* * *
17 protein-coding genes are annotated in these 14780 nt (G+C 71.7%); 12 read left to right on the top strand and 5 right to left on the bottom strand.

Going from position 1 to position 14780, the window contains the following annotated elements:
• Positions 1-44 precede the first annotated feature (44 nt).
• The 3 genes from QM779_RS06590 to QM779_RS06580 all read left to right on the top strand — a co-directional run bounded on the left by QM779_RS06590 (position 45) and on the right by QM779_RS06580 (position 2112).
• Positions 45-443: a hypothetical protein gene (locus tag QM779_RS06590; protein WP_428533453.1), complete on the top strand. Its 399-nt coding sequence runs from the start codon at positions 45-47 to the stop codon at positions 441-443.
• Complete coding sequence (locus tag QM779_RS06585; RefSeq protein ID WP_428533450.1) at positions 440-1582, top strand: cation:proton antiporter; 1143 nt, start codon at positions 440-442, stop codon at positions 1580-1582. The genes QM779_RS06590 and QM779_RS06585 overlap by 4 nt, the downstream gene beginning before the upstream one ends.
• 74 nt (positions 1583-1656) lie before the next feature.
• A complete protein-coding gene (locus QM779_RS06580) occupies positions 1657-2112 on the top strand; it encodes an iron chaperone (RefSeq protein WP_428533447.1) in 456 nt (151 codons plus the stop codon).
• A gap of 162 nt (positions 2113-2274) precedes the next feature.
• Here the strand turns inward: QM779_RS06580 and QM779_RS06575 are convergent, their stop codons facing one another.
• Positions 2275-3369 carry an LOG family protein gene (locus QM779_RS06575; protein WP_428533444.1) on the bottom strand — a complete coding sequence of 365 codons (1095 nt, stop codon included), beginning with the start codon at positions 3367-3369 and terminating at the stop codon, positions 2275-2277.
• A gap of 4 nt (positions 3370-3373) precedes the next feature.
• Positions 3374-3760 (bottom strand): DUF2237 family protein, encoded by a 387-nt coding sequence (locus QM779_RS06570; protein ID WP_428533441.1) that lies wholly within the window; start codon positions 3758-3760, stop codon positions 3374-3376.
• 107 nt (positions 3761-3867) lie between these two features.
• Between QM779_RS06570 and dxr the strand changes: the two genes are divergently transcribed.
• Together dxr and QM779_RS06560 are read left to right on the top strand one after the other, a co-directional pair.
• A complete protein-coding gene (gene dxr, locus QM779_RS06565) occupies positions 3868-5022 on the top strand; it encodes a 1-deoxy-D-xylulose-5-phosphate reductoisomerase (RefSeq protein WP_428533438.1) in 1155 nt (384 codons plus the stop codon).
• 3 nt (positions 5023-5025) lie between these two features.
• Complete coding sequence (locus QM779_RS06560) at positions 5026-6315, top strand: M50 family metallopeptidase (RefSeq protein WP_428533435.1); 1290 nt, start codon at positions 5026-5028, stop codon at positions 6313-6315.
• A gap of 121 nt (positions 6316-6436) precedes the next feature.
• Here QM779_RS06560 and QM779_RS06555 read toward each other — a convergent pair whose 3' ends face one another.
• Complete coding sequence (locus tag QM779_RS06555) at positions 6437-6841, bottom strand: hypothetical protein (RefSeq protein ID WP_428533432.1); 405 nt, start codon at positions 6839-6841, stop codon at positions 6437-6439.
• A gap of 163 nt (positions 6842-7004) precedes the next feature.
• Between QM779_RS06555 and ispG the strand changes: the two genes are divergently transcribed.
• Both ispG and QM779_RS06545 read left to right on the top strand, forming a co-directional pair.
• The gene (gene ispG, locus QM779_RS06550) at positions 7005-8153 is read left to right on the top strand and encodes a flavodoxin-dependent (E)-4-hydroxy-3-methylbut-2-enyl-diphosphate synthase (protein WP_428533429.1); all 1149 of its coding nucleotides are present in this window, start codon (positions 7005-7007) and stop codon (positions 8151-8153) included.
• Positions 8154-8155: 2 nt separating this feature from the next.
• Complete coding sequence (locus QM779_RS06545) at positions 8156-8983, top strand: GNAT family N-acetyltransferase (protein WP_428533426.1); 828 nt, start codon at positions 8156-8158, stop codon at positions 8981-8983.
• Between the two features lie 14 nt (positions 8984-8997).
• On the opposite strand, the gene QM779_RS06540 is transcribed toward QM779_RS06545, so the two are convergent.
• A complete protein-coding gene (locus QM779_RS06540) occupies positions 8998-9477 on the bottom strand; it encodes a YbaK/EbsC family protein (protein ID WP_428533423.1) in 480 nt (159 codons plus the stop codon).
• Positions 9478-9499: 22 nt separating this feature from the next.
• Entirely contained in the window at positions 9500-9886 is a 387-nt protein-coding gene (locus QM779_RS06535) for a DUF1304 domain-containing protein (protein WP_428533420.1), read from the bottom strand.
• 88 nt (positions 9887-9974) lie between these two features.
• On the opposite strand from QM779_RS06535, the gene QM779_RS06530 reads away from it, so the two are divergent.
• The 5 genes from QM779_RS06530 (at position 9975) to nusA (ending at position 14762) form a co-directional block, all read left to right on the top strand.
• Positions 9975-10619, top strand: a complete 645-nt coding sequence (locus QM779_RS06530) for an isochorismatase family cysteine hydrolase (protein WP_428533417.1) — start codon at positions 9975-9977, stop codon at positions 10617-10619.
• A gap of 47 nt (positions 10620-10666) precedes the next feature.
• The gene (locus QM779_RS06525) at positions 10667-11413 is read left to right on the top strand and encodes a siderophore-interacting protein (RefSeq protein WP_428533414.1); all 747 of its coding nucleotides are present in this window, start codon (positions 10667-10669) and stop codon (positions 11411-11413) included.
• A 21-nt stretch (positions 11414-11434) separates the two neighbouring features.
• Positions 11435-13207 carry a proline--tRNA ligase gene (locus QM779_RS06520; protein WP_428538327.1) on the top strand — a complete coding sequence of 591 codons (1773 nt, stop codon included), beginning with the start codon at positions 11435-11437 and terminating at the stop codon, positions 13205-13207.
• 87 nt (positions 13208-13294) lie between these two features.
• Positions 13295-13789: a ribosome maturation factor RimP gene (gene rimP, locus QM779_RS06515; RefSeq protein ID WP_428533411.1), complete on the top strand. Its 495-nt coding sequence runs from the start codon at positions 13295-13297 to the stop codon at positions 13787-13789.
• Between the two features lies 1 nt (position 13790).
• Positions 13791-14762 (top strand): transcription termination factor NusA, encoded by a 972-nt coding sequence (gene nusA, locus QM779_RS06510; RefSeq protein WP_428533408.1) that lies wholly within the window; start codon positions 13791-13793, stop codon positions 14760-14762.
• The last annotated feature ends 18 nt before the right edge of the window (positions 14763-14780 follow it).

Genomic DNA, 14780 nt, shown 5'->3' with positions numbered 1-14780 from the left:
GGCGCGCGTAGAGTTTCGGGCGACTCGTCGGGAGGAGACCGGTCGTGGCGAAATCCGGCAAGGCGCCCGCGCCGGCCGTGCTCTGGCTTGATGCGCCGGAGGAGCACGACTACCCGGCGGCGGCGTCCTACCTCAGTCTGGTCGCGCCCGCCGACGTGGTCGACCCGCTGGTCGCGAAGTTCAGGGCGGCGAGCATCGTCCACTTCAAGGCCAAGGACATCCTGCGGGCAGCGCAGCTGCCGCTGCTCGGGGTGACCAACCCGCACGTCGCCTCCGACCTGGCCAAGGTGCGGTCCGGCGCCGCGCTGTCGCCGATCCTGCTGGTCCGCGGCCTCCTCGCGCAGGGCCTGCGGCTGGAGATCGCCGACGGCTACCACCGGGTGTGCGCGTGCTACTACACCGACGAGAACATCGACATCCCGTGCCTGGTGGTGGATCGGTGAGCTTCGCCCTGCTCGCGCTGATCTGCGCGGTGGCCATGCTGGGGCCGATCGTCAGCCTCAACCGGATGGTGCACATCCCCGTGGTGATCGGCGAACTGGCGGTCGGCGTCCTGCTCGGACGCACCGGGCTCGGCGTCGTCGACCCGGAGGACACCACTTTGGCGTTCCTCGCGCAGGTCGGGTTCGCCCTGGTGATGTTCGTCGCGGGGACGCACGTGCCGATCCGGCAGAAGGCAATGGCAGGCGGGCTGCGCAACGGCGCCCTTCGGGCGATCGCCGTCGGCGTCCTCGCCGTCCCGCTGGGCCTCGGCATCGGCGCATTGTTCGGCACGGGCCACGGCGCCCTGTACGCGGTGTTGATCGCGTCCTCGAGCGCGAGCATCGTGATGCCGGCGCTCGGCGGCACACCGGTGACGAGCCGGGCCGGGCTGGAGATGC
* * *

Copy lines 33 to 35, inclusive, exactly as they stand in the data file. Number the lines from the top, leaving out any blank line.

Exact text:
• Entirely contained in the window at positions 9500-9886 is a 387-nt protein-coding gene (locus QM779_RS06535) for a DUF1304 domain-containing protein (protein WP_428533420.1), read from the bottom strand.
• 88 nt (positions 9887-9974) lie between these two features.
• On the opposite strand from QM779_RS06535, the gene QM779_RS06530 reads away from it, so the two are divergent.